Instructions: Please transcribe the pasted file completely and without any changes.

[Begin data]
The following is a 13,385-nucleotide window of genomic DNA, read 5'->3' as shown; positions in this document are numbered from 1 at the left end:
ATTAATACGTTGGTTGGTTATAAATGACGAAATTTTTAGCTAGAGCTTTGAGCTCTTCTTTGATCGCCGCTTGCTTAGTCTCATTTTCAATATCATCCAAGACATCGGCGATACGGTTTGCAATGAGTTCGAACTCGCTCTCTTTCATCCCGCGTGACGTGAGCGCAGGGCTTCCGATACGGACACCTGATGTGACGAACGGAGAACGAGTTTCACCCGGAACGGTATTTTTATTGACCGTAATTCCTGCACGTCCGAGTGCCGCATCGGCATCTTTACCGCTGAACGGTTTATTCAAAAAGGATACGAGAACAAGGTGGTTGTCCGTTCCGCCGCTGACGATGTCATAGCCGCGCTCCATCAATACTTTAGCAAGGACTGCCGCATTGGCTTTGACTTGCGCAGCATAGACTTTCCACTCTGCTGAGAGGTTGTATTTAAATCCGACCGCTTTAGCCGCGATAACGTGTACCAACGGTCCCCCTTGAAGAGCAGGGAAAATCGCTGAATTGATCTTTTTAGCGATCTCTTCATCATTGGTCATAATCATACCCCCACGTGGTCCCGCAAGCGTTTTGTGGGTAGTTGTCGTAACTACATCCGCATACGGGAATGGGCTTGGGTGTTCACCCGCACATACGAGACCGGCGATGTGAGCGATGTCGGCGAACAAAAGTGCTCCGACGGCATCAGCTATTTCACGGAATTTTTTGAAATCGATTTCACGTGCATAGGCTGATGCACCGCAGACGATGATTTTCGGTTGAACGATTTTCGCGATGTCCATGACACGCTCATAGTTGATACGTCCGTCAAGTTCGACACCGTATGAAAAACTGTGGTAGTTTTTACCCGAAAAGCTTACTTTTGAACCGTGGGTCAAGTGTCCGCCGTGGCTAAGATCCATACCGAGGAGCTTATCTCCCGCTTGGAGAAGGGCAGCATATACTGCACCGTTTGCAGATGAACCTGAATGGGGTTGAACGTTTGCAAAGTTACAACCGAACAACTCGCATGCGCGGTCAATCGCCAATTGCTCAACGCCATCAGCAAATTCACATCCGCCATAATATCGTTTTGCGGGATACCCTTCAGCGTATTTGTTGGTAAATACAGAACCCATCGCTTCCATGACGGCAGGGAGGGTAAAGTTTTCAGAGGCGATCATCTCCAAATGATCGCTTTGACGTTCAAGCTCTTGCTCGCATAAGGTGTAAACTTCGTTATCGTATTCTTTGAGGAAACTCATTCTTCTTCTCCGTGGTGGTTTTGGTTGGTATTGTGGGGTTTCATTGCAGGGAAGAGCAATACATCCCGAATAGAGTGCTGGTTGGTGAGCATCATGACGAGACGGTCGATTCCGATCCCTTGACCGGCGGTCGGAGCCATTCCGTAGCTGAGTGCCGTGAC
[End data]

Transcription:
The following is a 13,385-nucleotide window of genomic DNA, read 5'->3' as shown; positions in this document are numbered from 1 at the left end:
ATTAATACGTTGGTTGGTTATAAATGACGAAATTTTTAGCTAGAGCTTTGAGCTCTTCTTTGATCGCCGCTTGCTTAGTCTCATTTTCAATATCATCCAAGACATCGGCGATACGGTTTGCAATGAGTTCGAACTCGCTCTCTTTCATCCCGCGTGACGTGAGCGCAGGGCTTCCGATACGGACACCTGATGTGACGAACGGAGAACGAGTTTCACCCGGAACGGTATTTTTATTGACCGTAATTCCTGCACGTCCGAGTGCCGCATCGGCATCTTTACCGCTGAACGGTTTATTCAAAAAGGATACGAGAACAAGGTGGTTGTCCGTTCCGCCGCTGACGATGTCATAGCCGCGCTCCATCAATACTTTAGCAAGGACTGCCGCATTGGCTTTGACTTGCGCAGCATAGACTTTCCACTCTGCTGAGAGGTTGTATTTAAATCCGACCGCTTTAGCCGCGATAACGTGTACCAACGGTCCCCCTTGAAGAGCAGGGAAAATCGCTGAATTGATCTTTTTAGCGATCTCTTCATCATTGGTCATAATCATACCCCCACGTGGTCCCGCAAGCGTTTTGTGGGTAGTTGTCGTAACTACATCCGCATACGGGAATGGGCTTGGGTGTTCACCCGCACATACGAGACCGGCGATGTGAGCGATGTCGGCGAACAAAAGTGCTCCGACGGCATCAGCTATTTCACGGAATTTTTTGAAATCGATTTCACGTGCATAGGCTGATGCACCGCAGACGATGATTTTCGGTTGAACGATTTTCGCGATGTCCATGACACGCTCATAGTTGATACGTCCGTCAAGTTCGACACCGTATGAAAAACTGTGGTAGTTTTTACCCGAAAAGCTTACTTTTGAACCGTGGGTCAAGTGTCCGCCGTGGCTAAGATCCATACCGAGGAGCTTATCTCCCGCTTGGAGAAGGGCAGCATATACTGCACCGTTTGCAGATGAACCTGAATGGGGTTGAACGTTTGCAAAGTTACAACCGAACAACTCGCATGCGCGGTCAATCGCCAATTGCTCAACGCCATCAGCAAATTCACATCCGCCATAATATCGTTTTGCGGGATACCCTTCAGCGTATTTGTTGGTAAATACAGAACCCATCGCTTCCATGACGGCAGGGAGGGTAAAGTTTTCAGAGGCGATCATCTCCAAATGATCGCTTTGACGTTCAAGCTCTTGCTCGCATAAGGTGTAAACTTCGTTATCGTATTCTTTGAGGAAACTCATTCTTCTTCTCCGTGGTGGTTTTGGTTGGTATTGTGGGGTTTCATTGCAGGGAAGAGCAATACATCCCGAATAGAGTGCTGGTTGGTGAGCATCATGACGAGACGGTCGATTCCGATCCCTTGACCGGCGGTCGGAGCCATTCCGTAGCTGAGTGCCGTGAC